The latest unemployment figures shocked economists because of the number of jobs lost in December: 65,200. 106,600 full time jobs were lost (41,400 part-timers were added), which was the biggest monthly decline since May 2020 during COVID lockdowns.
The December unemployment number stayed at 3.9 per cent because less people were looking for work, but unemployment in Queensland and Victoria is now back above 4 per cent.
To put this into perspective, the job losses in December followed strong jobs growth of 72,600 in November and 44,200 in October. Even the Australian Bureau of Statistics is asking whether there is a change in hiring patterns because of the success of Cyber Monday and Black Friday shopping events. Instead of retailers hiring more staff in December for Christmas they are now doing it in November instead for these other retail events.
Over 2023 the economy still added a solid 380,900 jobs over the year, but annual employment growth eased from the ultra-strong 528,300 positions created in 2022 at the peak of the post-pandemic labour market rebound.
Big fall in home construction means no end to housing shortage
While building approvals are at a 10-year low… so are building commencements. Dwelling commencements in the September quarter fell by 10.4 per cent and are at a new decade low. Over the year, commencements are 16.3 per cent lower and 44.7 per cent lower than the recent high in June 2021.
Higher borrowing costs, elevated inflation for new dwellings, poor consumer sentiment, uncertainty around the future of interest rates and uncertainty from the number of builders going broke are all weighing on activity.
Interestingly while building approvals and commencements are at decade lows, current dwelling completions rose 8.2 per cent and there is still a large backlog of work to be done. This all because of the impact of (and catch up from) the COVID lockdown years, which caused enormous delays and backlogs.
As supply chains have eased, material shortages have become less of a problem but shortages in labour have remained.
So a lot of housing supply is becoming available in the short term – although still well below demand – but that shortage will likely worsen over the next few years.
While there is a lack of supply fuelling the housing shortage, demand could start to ease. When consumers were asked whether it is the right time to buy a major household item or a new home, they agreed it wasn’t. Which means potential buyers are dwindling.
Like everyone else, retirees are hurting in these tough economic times
As the intergenerational war of words continues as different generations argue on who is doing it tougher in this economic environment, retirees are withdrawing more cash out of their superannuation funds to make ends meet.
To cope with the increasing cost of living from inflation and higher interest rates, retirees are withdrawing more in both lump sums and via their private pensions than in normal years. Excluding the COVID years, they are withdrawing more than ever before. So everyone is finding it tough at the moment. Including retirees.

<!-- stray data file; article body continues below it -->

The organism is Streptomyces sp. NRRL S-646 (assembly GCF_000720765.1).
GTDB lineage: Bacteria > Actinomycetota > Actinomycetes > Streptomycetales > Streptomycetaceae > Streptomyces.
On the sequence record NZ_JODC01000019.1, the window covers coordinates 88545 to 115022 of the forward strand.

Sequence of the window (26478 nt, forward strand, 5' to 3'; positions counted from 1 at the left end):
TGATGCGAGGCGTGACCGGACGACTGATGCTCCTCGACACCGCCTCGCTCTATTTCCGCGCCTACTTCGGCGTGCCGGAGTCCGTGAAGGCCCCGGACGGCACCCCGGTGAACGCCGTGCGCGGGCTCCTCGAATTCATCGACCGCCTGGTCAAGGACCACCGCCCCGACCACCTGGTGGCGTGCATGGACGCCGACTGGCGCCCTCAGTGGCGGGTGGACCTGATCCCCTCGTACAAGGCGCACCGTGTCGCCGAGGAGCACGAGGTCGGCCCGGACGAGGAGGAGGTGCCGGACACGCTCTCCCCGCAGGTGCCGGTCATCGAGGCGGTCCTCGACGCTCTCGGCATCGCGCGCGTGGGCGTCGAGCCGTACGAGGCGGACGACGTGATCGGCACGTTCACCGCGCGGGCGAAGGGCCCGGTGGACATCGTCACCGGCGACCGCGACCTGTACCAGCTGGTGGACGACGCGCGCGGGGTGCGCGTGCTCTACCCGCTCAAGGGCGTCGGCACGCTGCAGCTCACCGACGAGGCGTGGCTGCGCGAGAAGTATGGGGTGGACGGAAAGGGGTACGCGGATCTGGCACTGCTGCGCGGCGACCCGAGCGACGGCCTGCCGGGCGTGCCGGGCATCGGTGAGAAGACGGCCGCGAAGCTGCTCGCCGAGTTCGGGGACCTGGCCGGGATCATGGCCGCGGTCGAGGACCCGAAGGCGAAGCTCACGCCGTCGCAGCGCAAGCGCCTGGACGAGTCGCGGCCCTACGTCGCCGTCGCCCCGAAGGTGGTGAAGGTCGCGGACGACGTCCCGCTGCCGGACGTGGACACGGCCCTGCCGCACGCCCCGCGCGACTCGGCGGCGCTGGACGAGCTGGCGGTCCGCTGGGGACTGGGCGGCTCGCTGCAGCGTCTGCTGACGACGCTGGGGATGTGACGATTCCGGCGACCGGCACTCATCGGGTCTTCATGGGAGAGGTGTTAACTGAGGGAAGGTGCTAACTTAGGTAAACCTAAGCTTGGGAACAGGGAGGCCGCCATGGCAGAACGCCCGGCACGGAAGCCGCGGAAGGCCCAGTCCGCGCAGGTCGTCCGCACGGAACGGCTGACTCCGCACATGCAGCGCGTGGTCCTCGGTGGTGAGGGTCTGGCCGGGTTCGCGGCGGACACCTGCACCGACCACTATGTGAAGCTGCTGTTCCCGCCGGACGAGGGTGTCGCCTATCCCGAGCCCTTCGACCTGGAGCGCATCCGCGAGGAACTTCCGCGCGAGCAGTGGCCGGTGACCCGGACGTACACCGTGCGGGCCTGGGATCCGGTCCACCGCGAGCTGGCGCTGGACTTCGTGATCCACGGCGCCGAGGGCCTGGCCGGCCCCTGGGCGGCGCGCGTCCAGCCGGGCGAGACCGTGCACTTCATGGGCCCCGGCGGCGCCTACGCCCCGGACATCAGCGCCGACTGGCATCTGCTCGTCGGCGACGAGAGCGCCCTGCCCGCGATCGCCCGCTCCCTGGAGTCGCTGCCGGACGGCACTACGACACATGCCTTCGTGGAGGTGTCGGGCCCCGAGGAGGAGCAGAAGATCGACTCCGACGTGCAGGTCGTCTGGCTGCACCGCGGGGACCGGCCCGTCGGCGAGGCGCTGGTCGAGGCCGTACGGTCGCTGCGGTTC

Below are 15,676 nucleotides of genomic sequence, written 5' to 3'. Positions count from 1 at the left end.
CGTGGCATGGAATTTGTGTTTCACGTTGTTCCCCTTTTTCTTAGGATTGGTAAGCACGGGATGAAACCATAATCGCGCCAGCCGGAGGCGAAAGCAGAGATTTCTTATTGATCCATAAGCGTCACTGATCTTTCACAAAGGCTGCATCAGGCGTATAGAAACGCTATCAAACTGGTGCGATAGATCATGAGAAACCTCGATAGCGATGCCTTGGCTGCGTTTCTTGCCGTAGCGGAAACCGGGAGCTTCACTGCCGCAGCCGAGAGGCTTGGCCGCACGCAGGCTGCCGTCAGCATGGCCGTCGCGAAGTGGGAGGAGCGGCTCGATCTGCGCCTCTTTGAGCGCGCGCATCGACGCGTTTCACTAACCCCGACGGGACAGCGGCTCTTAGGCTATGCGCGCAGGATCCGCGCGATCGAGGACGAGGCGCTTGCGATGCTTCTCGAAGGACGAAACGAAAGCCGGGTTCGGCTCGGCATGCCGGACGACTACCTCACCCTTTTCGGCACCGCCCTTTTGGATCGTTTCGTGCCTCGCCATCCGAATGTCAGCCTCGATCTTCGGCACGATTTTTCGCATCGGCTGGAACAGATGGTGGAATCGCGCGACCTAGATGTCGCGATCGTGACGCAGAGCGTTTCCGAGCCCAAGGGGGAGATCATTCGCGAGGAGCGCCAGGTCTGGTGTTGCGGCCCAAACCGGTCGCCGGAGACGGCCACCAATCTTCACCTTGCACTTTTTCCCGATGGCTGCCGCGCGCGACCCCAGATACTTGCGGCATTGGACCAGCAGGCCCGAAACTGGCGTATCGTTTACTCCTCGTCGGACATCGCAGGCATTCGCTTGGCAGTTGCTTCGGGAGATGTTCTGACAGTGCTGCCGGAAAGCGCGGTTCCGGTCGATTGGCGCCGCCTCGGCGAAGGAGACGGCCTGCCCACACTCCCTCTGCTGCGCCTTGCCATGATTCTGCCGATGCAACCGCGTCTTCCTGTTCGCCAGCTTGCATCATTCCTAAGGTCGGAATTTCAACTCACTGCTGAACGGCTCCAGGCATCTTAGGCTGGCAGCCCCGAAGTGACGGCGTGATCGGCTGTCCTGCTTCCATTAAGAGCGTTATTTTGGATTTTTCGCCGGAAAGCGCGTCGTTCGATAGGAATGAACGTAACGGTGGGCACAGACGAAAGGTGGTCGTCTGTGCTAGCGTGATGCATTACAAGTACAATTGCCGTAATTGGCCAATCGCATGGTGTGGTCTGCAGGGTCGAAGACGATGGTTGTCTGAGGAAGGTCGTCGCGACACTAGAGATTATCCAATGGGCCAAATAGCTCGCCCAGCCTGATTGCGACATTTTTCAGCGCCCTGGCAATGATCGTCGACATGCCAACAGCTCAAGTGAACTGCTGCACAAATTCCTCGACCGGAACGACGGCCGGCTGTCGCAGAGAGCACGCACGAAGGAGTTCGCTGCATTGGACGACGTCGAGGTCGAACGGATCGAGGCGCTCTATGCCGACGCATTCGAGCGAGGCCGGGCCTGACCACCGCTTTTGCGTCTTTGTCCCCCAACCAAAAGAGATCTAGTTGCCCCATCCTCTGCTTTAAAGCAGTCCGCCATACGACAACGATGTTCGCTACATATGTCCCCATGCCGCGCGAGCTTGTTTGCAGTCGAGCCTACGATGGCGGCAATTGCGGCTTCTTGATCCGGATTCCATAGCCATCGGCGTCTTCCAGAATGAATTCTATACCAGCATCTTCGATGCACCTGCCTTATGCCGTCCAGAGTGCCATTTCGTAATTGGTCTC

It’s a great time to be a property investor
Property research group CoreLogic’s chart of the month shows that last year rental returns were higher than the capital growth of investment properties – only the third time that’s happened in the last decade.
Last year investment property recorded 8.1 per cent capital appreciation and 8.3 per cent rental return – that’s a total 16.4 per cent. That is a terrific return and the housing and rental crisis looks as though that return could be maintained for the foreseeable future.
Here are some things to think about before becoming a property investor.
Understand your rights as a landlord
This is the scary bit. However, if you do it before buying an investment property, it can be a good test of your resolve to see whether being a landlord is for you. If not, then property investments can be made through managed property funds such as listed property trusts or property syndicates.
Make yourself familiar with the appropriate Landlord and Tenant Act in your State to fully understand your rights and obligations, as well as your prospective tenants’.
Rent out at the right time for the best price
Like anything else there is a good time to rent out your property and an even better time. The difference can mean an extra 10 per cent on the rent which will mount up over the life of the investment.
Peak renting time is late spring and early summer
This is the time when uni leavers are most likely to cut their cord with mum and dad to venture out “flatting” and when most interstate business transfers occur.
In the depths of winter there is usually a shortage of renters and therefore rents can be lower to make the property more attractive.
It also depends on supply and demand.
Choose your tenant carefully
This is crunch time. Thoroughly checking the background of tenants and ensuring all parties act responsibly is crucial. Landlords also can’t discriminate between tenants on the basis of sex or if they have children.
Your screening process should be formalised with the right application form which outlines the renter’s history as a wage earner, tenant and bill payer. It must have an area where references can be nominated and you must follow up these references. The best references to look at are from employers, bank managers and previous landlords. The biggest pitfall for any landlord is the problem tenant whose rent gets into arrears.
Get the tenant to sign a property condition report that shows you both agreed on the condition of the unit when the tenant moves in. It should include notes on things like cracked ceilings, torn flyscreens and stained carpets, and list what is in the property, e.g. chairs, fridge, cups, towels, light fittings and curtains.